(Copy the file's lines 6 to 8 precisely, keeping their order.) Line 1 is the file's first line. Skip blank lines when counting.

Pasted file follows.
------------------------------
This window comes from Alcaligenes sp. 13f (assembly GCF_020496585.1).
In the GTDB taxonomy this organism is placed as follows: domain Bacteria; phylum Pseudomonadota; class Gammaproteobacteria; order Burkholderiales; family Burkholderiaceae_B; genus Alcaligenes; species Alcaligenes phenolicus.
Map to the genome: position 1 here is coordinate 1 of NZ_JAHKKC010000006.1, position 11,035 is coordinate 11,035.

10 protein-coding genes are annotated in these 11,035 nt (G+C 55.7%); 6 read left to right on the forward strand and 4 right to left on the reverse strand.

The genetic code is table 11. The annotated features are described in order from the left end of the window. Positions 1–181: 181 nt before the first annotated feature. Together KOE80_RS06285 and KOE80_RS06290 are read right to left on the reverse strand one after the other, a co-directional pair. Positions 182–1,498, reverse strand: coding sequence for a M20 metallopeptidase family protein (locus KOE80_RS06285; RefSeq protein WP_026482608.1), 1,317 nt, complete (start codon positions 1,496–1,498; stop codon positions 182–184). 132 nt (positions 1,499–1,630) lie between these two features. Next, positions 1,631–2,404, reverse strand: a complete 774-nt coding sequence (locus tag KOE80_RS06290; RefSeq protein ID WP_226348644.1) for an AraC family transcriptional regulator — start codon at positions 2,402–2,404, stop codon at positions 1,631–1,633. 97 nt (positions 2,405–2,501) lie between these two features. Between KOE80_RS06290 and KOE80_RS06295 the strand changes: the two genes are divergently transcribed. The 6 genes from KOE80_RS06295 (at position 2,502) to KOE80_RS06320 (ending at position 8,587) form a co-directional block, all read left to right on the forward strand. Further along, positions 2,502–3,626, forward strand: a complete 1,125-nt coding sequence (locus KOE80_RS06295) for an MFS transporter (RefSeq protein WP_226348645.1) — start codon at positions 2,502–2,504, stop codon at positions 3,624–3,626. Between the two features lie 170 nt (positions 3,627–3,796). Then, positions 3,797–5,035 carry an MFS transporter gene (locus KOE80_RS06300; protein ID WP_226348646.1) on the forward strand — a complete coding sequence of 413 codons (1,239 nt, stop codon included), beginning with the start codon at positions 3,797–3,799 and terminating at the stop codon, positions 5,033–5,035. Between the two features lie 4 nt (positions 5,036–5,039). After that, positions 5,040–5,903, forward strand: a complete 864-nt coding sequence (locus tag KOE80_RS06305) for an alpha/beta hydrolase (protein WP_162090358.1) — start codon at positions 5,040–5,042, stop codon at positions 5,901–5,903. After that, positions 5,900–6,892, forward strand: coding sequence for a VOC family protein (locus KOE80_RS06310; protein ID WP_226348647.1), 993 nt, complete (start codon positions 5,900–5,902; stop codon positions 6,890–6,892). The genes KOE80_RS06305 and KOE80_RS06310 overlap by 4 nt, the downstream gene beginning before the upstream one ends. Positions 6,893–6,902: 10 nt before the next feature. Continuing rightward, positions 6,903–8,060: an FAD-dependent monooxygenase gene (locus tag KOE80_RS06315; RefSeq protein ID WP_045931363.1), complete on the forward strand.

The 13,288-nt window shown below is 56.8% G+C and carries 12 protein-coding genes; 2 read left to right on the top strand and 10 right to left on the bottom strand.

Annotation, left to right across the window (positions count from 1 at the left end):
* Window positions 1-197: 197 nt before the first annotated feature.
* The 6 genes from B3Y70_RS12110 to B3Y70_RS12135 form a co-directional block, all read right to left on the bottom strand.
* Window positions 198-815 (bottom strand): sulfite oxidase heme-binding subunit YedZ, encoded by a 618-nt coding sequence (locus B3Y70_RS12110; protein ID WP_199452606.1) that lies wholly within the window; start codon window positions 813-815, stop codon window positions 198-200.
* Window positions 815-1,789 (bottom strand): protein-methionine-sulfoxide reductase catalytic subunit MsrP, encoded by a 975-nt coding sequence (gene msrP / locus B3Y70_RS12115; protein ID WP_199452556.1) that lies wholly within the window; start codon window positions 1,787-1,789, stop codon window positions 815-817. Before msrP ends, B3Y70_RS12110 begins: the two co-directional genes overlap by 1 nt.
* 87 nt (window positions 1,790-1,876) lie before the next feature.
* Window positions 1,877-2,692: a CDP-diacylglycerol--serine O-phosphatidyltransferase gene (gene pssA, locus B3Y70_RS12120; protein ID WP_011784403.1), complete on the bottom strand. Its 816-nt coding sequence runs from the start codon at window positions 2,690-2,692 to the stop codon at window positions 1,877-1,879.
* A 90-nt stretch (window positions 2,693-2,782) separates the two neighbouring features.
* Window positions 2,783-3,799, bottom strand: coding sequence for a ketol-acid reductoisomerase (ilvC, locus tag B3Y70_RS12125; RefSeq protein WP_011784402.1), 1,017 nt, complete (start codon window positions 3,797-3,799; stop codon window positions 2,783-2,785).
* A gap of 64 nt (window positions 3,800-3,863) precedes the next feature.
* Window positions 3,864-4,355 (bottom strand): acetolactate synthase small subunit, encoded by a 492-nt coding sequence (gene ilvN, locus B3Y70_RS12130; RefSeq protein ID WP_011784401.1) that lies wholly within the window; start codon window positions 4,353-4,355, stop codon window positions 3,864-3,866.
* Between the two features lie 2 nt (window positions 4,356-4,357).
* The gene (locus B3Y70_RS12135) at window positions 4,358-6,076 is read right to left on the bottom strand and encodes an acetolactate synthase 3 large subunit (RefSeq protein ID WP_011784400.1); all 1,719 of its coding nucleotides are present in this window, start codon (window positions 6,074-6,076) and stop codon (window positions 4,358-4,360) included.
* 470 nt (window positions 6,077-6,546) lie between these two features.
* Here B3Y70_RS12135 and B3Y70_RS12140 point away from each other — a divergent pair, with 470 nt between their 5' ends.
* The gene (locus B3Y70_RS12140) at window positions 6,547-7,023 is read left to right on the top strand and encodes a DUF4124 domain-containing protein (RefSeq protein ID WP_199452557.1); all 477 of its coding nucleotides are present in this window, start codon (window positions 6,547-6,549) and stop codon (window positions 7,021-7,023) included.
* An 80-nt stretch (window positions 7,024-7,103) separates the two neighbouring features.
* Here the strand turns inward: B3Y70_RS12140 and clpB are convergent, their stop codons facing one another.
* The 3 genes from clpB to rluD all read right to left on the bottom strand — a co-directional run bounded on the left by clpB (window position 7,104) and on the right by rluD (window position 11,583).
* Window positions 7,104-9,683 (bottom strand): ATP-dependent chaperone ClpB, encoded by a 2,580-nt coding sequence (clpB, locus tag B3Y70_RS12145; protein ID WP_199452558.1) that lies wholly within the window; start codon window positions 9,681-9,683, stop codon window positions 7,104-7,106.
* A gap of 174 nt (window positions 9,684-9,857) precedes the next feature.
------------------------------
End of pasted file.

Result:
The 13,288-nt window shown below is 56.8% G+C and carries 12 protein-coding genes; 2 read left to right on the top strand and 10 right to left on the bottom strand.

Annotation, left to right across the window (positions count from 1 at the left end):
* Window positions 1-197: 197 nt before the first annotated feature.